how much work do you think it's going to be to manage all those behind the
scenes pointers, which might even require memory allocations to keep track
of? It's easier to keep intermediate values on the call stack.

> True enough, but the difference is that a structure cannot be used for
> arithmetic operations of any kind in C. That makes it fundamentally
> different from simple type variables. It may be meaningful to say that
> structures passed to functions as values is a hack in the C language.
> It fills a use-case scenario that will be found (or should be found)
> only in trivial programs, IMHO.

See above example..

>> > These days I'm thinking more and more about cache-line usage, so I am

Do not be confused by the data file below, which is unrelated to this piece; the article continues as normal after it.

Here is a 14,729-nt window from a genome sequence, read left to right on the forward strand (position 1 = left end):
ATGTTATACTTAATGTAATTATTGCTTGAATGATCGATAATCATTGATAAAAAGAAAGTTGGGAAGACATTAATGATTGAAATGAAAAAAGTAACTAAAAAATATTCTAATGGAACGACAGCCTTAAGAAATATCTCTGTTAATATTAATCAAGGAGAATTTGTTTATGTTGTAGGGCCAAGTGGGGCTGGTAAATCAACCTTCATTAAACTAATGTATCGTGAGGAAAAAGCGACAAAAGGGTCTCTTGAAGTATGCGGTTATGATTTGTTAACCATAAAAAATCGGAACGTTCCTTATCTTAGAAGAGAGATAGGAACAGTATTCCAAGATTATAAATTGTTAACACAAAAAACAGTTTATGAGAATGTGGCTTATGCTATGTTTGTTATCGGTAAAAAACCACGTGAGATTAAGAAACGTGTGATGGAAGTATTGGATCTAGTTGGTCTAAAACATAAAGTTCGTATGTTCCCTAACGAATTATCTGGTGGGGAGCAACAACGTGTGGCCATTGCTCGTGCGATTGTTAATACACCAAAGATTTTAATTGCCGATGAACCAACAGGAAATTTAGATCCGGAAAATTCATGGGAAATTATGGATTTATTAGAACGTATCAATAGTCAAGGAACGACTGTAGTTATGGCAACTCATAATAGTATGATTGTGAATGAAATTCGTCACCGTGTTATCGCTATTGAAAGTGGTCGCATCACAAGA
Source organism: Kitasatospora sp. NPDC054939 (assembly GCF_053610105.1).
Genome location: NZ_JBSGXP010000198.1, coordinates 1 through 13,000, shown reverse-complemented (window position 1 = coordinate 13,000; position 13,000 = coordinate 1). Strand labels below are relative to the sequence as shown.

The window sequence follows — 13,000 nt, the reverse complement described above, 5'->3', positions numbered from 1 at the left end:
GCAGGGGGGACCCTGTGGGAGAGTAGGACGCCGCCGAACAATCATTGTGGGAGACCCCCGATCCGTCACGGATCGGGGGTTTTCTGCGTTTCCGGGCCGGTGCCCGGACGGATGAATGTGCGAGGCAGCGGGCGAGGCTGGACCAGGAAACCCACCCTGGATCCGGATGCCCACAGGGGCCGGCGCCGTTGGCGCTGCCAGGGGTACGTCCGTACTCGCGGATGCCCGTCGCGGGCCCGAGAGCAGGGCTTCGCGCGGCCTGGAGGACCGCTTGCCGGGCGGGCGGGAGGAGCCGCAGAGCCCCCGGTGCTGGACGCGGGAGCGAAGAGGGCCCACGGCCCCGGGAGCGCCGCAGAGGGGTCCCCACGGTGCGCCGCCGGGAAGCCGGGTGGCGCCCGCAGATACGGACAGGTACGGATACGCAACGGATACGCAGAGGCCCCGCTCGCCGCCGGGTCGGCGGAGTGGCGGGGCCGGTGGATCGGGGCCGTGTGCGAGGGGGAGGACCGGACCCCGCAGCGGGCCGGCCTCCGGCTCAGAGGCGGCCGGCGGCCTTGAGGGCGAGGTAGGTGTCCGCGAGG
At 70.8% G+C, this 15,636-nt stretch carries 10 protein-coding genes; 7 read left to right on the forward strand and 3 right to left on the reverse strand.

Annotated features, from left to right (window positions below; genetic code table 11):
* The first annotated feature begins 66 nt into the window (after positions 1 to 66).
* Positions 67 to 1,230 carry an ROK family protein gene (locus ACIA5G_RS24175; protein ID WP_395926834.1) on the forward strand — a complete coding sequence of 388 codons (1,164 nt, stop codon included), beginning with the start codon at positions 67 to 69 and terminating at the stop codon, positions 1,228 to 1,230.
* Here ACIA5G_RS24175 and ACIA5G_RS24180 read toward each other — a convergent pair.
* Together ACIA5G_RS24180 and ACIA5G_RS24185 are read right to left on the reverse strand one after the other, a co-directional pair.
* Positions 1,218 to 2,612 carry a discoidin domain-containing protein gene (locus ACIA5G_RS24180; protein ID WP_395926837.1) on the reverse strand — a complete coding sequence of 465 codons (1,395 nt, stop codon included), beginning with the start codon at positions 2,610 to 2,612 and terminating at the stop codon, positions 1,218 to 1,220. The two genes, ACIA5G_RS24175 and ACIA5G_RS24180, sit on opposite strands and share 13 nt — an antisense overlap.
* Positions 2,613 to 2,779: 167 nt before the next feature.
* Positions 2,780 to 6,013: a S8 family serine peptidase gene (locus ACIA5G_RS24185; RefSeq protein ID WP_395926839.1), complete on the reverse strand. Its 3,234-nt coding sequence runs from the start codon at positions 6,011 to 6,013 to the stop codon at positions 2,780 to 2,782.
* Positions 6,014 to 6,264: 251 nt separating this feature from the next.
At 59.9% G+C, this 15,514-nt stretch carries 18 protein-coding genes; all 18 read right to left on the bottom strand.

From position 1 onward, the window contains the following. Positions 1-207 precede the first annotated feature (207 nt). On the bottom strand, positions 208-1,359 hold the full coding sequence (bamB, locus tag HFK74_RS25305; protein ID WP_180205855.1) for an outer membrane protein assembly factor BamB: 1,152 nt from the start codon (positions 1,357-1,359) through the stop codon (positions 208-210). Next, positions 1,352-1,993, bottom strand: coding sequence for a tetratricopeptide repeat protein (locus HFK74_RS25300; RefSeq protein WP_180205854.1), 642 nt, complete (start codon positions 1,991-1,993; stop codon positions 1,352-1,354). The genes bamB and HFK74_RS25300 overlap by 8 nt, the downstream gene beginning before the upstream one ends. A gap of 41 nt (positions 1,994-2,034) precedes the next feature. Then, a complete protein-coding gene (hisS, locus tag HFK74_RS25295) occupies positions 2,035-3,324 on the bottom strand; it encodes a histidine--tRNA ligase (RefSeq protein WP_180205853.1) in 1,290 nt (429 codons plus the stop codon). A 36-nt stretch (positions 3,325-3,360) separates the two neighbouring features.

>> > concerned with preserving the 'hotness' of my data. Copying
>> > structures around a whole lot is hostile to this paradigm, so that is
>> > one language feature I am happy to avoid.

>>
>> If a structure is smaller than a pointer, or not much bigger, it makes
>> perfect sense to pass it around by value.

>
> Most structures are considerably larger than a pointer in practice.
> My personal opinion is that it is a waste to pass them around by
> value in most cases.

It depends. If there are 100 fields and you only access 1 or 2, then it
probably is wasteful. If you have to access most of the fields anyway, then
it's not so bad (and you can avoid a level of indirection.)

--
bartc

Keith Thompson
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Posts: n/a

 10-22-2012
Steve Thompson <(E-Mail Removed)> writes:
> On Mon, Oct 22, 2012 at 10:52:47AM -0700, Keith Thompson wrote:
>> Steve Thompson <(E-Mail Removed)> writes:
>> [...]
>> > No annoyance taken, although now that I think of it it does show an
>> > instance of overloaded semantics, which can be confusing. When I was